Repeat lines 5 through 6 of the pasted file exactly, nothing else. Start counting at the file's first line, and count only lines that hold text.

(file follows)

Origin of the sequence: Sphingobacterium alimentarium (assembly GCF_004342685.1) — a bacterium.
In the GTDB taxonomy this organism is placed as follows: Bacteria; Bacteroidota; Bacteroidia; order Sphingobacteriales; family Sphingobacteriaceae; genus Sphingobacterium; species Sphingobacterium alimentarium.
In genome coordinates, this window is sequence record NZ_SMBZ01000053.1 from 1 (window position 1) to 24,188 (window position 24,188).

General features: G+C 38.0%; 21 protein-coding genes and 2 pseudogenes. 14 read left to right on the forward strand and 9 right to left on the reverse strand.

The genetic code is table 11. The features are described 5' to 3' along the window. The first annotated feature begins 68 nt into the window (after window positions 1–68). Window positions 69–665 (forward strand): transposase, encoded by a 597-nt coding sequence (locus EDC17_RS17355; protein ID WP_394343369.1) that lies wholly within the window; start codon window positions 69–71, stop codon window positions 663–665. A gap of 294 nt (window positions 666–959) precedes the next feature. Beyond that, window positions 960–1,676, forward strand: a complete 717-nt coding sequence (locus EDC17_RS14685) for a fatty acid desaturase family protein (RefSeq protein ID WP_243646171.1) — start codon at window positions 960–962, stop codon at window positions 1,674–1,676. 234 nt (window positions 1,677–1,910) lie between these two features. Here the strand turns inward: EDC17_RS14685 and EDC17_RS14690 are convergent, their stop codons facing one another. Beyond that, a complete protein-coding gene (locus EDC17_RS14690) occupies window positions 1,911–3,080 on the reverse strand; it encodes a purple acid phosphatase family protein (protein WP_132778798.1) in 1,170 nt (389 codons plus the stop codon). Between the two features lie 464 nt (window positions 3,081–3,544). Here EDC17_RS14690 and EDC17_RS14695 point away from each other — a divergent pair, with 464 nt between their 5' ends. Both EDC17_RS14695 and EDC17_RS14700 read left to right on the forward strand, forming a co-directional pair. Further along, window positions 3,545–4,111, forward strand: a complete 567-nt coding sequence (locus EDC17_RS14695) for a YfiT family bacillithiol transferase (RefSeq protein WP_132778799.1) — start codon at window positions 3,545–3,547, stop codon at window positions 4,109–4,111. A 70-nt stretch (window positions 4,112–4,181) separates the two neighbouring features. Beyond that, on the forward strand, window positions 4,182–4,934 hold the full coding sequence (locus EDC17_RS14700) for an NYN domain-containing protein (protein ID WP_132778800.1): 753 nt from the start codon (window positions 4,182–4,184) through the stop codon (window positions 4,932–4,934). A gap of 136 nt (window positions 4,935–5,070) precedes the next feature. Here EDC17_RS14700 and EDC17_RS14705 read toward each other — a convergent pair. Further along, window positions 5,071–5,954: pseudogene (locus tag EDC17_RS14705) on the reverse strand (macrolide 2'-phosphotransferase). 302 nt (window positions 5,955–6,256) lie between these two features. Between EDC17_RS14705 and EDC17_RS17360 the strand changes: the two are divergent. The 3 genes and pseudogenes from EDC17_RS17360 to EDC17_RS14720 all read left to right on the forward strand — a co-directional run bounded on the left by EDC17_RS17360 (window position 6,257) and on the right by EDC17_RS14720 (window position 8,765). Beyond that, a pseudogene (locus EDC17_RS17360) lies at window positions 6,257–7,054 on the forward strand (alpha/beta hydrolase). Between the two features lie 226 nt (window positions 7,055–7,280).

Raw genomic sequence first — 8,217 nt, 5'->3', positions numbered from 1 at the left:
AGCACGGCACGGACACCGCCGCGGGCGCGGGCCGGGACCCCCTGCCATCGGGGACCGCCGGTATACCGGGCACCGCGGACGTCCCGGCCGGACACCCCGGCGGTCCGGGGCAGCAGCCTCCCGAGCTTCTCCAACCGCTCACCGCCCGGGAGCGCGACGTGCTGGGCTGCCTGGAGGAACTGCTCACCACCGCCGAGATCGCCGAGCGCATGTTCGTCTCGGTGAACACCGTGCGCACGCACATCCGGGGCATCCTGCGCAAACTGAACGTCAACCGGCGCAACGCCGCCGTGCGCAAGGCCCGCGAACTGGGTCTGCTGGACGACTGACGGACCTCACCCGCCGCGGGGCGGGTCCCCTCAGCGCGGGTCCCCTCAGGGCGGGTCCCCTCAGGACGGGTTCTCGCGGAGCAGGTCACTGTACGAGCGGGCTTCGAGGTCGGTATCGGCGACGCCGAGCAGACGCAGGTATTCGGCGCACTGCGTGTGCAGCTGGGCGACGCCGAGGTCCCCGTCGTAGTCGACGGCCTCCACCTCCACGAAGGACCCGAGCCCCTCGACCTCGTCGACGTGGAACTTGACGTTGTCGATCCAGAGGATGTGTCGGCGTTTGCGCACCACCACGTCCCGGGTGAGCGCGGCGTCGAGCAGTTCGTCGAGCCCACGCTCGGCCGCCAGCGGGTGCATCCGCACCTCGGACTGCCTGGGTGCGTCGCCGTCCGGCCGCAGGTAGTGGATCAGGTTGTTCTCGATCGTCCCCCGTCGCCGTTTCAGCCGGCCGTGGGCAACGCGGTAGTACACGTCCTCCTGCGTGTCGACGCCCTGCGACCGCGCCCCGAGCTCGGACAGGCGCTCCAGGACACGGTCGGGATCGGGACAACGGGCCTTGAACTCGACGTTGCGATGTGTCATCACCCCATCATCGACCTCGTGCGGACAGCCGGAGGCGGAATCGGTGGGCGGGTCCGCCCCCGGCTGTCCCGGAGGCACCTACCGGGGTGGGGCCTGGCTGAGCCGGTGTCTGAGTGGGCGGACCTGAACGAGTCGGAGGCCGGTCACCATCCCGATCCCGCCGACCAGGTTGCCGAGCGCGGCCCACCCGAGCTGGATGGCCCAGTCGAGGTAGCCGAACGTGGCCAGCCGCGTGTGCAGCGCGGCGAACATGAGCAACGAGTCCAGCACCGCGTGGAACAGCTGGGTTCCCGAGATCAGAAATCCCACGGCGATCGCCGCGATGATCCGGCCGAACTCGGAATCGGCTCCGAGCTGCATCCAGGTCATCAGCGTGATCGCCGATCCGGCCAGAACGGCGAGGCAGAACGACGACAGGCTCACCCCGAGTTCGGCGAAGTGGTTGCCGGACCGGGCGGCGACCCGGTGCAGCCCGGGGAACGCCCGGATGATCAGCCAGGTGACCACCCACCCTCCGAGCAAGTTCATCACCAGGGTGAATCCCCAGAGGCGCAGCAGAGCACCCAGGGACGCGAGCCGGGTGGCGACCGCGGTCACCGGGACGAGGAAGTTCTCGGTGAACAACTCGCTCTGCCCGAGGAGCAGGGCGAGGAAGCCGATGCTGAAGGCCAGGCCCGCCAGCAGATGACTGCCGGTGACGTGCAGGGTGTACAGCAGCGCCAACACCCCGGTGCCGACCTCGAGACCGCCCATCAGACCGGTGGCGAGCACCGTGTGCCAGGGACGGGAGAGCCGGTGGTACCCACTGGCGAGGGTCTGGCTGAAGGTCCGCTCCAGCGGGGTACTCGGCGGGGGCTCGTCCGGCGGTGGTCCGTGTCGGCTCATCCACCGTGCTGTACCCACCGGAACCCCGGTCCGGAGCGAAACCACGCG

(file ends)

The genetic code is table 11. The features are described 5' to 3' along the window. The first annotated feature begins 68 nt into the window (after window positions 1–68). Window positions 69–665 (forward strand): transposase, encoded by a 597-nt coding sequence (locus EDC17_RS17355; protein ID WP_394343369.1) that lies wholly within the window; start codon window positions 69–71, stop codon window positions 663–665. A gap of 294 nt (window positions 666–959) precedes the next feature. Beyond that, window positions 960–1,676, forward strand: a complete 717-nt coding sequence (locus EDC17_RS14685) for a fatty acid desaturase family protein (RefSeq protein ID WP_243646171.1) — start codon at window positions 960–962, stop codon at window positions 1,674–1,676. 234 nt (window positions 1,677–1,910) lie between these two features. Here the strand turns inward: EDC17_RS14685 and EDC17_RS14690 are convergent, their stop codons facing one another. Beyond that, a complete protein-coding gene (locus EDC17_RS14690) occupies window positions 1,911–3,080 on the reverse strand; it encodes a purple acid phosphatase family protein (protein WP_132778798.1) in 1,170 nt (389 codons plus the stop codon). Between the two features lie 464 nt (window positions 3,081–3,544). Here EDC17_RS14690 and EDC17_RS14695 point away from each other — a divergent pair, with 464 nt between their 5' ends. Both EDC17_RS14695 and EDC17_RS14700 read left to right on the forward strand, forming a co-directional pair. Further along, window positions 3,545–4,111, forward strand: a complete 567-nt coding sequence (locus EDC17_RS14695) for a YfiT family bacillithiol transferase (RefSeq protein WP_132778799.1) — start codon at window positions 3,545–3,547, stop codon at window positions 4,109–4,111. A 70-nt stretch (window positions 4,112–4,181) separates the two neighbouring features. Beyond that, on the forward strand, window positions 4,182–4,934 hold the full coding sequence (locus EDC17_RS14700) for an NYN domain-containing protein (protein ID WP_132778800.1): 753 nt from the start codon (window positions 4,182–4,184) through the stop codon (window positions 4,932–4,934). A gap of 136 nt (window positions 4,935–5,070) precedes the next feature. Here EDC17_RS14700 and EDC17_RS14705 read toward each other — a convergent pair. Further along, window positions 5,071–5,954: pseudogene (locus tag EDC17_RS14705) on the reverse strand (macrolide 2'-phosphotransferase). 302 nt (window positions 5,955–6,256) lie between these two features. Between EDC17_RS14705 and EDC17_RS17360 the strand changes: the two are divergent. The 3 genes and pseudogenes from EDC17_RS17360 to EDC17_RS14720 all read left to right on the forward strand — a co-directional run bounded on the left by EDC17_RS17360 (window position 6,257) and on the right by EDC17_RS14720 (window position 8,765). Beyond that, a pseudogene (locus EDC17_RS17360) lies at window positions 6,257–7,054 on the forward strand (alpha/beta hydrolase). Between the two features lie 226 nt (window positions 7,055–7,280).

Raw genomic sequence first — 8,217 nt, 5'->3', positions numbered from 1 at the left: